Timing is critical. Successful business strategies can often be marked by the ability to sense just the right time for bold, even against-the-grain moves, and the willingness to forge ahead despite imperfect information. But does such a basic principle of opportunistic strategic management apply even now; with the magnitude of unpredictability and uncertainty…even fear, seemingly so far beyond what’s “normal?” Just recently, Sheila Bair, Chairwoman of the FDIC, warned that the ailing banking industry had not yet, in her view, found bottom. This same theme had underscored July’s Annual Meeting of the Southeast Section of the American Bankruptcy Institute, where the buzz pervading the conference was all about persistent gloom among real estate developers, condominium owners, furniture manufacturers, retailers, automotive and building materials suppliers, contractors and the like.

A natural tendency during such difficult times is to hunker-down, cancel or delay proactive initiatives and simply wait for better times to arrive; and there are situations in which that may be a business’s best, perhaps only option. However, it can equally be true that difficult times can present moments to be seized…opportunities for bold action to widen the longer term competitive advantage for an enterprise while others are sttalled, just running in place. It just takes the mental and analytical alertness to perceive such moments in combination with the courage to act in the face of very unsettling times.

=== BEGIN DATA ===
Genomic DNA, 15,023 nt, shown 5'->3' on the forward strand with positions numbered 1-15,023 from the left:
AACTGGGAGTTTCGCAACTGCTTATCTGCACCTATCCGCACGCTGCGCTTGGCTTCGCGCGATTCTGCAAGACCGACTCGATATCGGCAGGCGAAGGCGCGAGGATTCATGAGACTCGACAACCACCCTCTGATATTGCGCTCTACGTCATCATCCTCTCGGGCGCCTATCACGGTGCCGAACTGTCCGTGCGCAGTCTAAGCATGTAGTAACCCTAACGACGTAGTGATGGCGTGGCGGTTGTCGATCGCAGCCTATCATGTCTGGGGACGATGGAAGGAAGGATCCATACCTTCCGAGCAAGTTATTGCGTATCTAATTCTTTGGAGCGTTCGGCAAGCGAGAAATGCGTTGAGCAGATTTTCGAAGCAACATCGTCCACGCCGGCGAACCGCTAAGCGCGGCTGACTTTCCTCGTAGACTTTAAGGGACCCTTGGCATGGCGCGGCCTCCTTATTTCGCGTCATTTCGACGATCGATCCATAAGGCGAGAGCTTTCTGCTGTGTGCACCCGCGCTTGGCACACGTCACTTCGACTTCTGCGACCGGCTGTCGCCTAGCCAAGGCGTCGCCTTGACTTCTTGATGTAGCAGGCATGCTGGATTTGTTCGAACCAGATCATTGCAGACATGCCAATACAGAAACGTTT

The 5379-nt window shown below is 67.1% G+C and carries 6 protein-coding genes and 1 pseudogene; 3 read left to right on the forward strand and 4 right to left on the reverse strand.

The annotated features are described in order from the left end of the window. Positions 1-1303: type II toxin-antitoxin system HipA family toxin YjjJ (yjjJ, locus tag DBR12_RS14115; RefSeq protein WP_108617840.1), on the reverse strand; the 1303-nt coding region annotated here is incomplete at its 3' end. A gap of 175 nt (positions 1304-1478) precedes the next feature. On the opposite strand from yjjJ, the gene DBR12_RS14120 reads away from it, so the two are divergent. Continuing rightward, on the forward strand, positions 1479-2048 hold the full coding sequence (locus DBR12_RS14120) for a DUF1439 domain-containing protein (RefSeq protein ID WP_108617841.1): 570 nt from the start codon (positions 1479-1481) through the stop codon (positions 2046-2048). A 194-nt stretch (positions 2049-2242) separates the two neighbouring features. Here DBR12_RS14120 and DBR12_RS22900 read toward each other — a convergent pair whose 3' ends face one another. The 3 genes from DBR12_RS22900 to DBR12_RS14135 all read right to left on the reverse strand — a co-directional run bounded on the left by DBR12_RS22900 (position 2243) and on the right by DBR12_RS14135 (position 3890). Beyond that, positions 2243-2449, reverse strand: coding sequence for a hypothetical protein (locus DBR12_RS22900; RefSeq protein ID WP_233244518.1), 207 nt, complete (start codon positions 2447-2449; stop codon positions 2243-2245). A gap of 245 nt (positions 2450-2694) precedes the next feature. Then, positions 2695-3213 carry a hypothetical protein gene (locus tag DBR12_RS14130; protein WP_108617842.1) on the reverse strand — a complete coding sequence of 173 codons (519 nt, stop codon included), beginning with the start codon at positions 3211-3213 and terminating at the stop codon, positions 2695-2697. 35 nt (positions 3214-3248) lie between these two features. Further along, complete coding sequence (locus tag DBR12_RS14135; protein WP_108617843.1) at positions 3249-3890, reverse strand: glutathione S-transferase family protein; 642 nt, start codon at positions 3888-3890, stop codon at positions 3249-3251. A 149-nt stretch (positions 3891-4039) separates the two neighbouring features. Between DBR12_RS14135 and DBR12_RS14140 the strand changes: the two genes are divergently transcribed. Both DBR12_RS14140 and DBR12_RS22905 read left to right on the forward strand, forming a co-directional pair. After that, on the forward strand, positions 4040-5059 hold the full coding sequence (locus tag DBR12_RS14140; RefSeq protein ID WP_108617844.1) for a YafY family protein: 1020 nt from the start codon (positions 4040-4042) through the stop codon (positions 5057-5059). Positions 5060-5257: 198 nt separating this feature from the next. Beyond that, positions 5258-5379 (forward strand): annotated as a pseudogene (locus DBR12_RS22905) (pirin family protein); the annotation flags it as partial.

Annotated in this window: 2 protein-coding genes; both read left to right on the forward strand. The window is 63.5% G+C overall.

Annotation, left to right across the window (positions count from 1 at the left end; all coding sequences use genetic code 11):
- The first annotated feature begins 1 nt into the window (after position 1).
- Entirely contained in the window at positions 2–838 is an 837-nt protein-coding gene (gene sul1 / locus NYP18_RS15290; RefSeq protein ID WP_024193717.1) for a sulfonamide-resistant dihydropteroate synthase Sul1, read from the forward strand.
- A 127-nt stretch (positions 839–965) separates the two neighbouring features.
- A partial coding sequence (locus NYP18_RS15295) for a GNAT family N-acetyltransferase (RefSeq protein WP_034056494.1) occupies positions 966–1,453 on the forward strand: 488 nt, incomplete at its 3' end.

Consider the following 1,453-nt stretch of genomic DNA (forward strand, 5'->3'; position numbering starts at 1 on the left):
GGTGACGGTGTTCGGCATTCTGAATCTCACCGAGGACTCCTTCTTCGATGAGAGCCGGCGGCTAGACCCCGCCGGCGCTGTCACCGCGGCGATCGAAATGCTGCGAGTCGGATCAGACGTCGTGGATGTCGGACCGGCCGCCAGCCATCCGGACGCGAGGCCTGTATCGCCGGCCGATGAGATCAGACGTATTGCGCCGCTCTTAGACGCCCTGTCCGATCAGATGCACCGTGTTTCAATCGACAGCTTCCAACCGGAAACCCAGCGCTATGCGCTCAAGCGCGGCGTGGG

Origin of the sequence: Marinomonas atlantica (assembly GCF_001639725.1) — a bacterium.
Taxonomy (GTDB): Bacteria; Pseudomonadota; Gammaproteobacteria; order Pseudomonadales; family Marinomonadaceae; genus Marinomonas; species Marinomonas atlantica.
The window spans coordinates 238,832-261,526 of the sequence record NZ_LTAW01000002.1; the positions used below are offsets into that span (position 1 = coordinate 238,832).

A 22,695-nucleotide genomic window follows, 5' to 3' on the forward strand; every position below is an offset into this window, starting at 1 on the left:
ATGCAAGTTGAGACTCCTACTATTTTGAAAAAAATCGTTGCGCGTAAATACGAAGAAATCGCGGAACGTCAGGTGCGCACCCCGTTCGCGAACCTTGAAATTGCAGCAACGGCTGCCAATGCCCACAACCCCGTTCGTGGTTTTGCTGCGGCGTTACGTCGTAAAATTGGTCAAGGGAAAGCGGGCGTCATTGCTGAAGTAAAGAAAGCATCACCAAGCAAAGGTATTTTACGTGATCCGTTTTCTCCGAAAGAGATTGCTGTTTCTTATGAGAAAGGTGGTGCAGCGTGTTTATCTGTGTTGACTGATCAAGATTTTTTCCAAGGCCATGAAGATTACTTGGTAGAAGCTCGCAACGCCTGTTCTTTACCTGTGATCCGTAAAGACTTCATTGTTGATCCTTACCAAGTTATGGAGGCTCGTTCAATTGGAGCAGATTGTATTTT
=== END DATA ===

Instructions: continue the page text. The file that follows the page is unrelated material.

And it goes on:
Possible elements of such an approach are these:

  • Upgrading the business’s talent.

Selecting, attracting, developing and keeping outstanding talent can no longer be considered just a routine goal for a company. If one takes seriously numerous warnings coming from economists and business observers alike, a global war for talent has been waging for at least the past two and a half years. As projected, demand for superior talent will continue to exceed supply. The forward-looking company would insist that “having exceptional people” is a strategic imperative, and initiate a comprehensive talent assessment and upgrade process. This could be especially important to a company looking to change its fundamental business model as it prepares to execute a forward leap.

Defining Success…Recognizing Talent

Truly talented people impact a company such that the business performs at a level it otherwise wouldn’t. The highest level of “impact talent” are “Leadership Stars,” an easily recognizable group. They not only set high expectations for all (starting with themselves), they tend to “raise the bar” as interim goals are accomplished. Surrounding themselves with excellence in others, they bring out everyone’s best. The most differentiating trait of all is that these people equate performance with results and impact, not effort and good intentions. Leadership Stars seek out accountability, discourage excusitis, and tend to instill the same values in others.

The second category which must pervade a company looking for a big step forward would be “Functional Experts.” These individuals are exceptionally smart and outstanding at what they do, the conduits through which outside knowledge and advances come into the business and work very hard. While often perfectionists (with resultant downsides!), these folks are essential to sustainable greatness over time.

A Changing Mix of Skills